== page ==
5

If these are canned whole sweet potato, or pieces/slices in syrup or sugar then yes, you can remove the sugar by rinsing the pieces in water. Whole pieces of sweet potato don't absorb sugar, it stays on the surface. The sugar is there as a preservative, believe it or not, not to make the potatoes sweeter. They could use salt but then that would clash with ...


4

On King Arthur's site, they talk about liquid sweeteners. One of their comparisons between the different forms is water content/acidity. Maple syrup's water content/acidity: 34%, mildly acidic (less acidic than honey). This led me to look up water content and acidity impacts on baking. The Cake blog did a comparison of cakes based on level of acid used. The ...


4

Yes, the lack of volume will be a problem. Sugar makes up much of the structure of a cake. But since Stevia is 300 times sweetener than sugar, you'll end up using 300 times less. In addition the bulking issue, sugar plays many other roles in cake: it tenderizes, retains moisture, and contributes to browning. A sugar-free cake may be disappointing no matter ...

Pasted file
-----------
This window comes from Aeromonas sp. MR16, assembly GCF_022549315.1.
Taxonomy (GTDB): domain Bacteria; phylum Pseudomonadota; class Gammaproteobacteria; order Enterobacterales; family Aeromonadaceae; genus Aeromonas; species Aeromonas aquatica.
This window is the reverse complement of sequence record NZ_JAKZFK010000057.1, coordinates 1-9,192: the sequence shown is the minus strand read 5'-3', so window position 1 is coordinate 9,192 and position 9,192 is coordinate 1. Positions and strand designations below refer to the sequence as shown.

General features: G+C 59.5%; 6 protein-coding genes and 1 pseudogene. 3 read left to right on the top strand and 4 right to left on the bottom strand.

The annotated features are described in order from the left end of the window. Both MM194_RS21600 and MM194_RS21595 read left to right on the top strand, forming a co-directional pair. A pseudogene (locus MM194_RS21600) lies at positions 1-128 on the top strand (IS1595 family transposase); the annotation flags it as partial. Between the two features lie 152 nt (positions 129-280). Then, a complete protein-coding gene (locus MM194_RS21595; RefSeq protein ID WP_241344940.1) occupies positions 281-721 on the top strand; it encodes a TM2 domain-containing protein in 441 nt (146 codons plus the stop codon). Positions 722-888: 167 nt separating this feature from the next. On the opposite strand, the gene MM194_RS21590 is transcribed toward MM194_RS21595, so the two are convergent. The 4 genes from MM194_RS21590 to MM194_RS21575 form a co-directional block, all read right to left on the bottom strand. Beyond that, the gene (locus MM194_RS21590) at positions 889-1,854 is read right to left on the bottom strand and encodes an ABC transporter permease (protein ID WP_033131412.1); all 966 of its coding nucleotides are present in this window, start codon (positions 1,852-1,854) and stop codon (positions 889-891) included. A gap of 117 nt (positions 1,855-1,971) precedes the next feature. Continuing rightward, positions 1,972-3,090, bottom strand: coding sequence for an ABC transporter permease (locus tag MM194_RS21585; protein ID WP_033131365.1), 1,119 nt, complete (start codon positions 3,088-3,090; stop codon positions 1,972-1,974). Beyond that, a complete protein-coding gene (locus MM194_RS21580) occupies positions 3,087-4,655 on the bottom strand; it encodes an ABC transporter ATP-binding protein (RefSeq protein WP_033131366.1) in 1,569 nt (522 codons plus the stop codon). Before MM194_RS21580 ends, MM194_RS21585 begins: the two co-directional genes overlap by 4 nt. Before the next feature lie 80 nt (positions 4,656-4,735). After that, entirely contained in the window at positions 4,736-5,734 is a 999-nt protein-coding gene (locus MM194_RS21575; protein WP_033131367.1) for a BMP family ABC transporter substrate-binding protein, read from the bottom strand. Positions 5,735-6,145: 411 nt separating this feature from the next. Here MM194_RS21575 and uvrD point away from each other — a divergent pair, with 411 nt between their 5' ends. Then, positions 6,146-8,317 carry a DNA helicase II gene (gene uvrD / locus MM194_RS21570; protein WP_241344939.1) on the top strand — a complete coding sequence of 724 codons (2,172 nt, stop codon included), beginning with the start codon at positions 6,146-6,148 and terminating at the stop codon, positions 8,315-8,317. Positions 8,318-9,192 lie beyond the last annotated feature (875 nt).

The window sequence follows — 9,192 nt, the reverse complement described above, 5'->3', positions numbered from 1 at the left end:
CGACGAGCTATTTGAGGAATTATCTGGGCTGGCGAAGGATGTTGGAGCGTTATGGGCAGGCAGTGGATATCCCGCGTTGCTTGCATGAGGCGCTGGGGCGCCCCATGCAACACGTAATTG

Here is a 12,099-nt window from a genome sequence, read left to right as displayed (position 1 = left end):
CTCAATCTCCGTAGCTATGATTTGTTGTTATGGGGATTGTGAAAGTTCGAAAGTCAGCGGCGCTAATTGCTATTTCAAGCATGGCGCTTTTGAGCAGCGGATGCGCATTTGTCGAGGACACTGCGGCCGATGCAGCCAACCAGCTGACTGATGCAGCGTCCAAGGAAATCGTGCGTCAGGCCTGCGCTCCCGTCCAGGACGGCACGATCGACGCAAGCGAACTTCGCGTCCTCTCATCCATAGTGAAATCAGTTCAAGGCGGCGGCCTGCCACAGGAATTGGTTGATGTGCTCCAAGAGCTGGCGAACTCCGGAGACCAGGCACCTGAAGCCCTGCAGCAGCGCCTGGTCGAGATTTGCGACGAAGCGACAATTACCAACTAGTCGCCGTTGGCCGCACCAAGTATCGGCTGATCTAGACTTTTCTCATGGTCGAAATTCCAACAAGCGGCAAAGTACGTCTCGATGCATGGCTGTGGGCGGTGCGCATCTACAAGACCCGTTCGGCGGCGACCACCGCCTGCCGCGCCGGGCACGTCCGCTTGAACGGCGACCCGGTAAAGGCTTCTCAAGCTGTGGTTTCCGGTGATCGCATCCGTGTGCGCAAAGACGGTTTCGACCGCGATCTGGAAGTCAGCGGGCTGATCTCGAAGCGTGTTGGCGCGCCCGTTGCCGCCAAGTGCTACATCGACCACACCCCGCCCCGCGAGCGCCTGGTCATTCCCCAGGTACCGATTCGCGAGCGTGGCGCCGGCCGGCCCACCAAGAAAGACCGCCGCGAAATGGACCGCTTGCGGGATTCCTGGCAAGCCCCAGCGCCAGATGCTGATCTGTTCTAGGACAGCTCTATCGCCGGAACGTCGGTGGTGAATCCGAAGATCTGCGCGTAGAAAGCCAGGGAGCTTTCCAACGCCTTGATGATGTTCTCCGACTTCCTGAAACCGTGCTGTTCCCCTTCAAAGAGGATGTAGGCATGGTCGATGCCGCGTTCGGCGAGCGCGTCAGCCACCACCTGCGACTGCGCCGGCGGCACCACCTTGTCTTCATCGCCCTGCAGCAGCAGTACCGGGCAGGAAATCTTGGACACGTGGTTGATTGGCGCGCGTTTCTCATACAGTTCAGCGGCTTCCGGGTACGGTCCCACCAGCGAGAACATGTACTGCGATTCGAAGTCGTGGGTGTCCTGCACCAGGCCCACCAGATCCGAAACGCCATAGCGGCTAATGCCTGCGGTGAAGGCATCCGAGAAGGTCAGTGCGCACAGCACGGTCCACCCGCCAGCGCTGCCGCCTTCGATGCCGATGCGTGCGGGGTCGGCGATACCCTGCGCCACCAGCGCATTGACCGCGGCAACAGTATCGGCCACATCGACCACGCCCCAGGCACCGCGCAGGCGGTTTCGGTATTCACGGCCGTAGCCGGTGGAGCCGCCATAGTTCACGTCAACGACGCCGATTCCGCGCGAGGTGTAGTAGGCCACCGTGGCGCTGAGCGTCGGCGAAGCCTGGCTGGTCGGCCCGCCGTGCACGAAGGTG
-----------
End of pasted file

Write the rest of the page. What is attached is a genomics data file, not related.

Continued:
4

As you suggest, most nougat recipes require the sugar syrup to be brought to specific temperatures (typically "hard ball" or "soft crack" stage, see for example this page for details of the stages of cooking sugar). By that time, any water that you started out with (in your case in the form of rose water) has boiled off. Simply bringing the mixture up to a ...


4

Meat/fish do not contain significant carbohydrate - glycogen is the sugar found in meat, but it is stored in the liver, which DOES contain carbohydrate, though not necessarily sufficiently for liver to be perceived as sweet. Fish tastes sweet because of free amino acids. Free amino acids are not to be confused with protein, which is tasteless. Protein is ...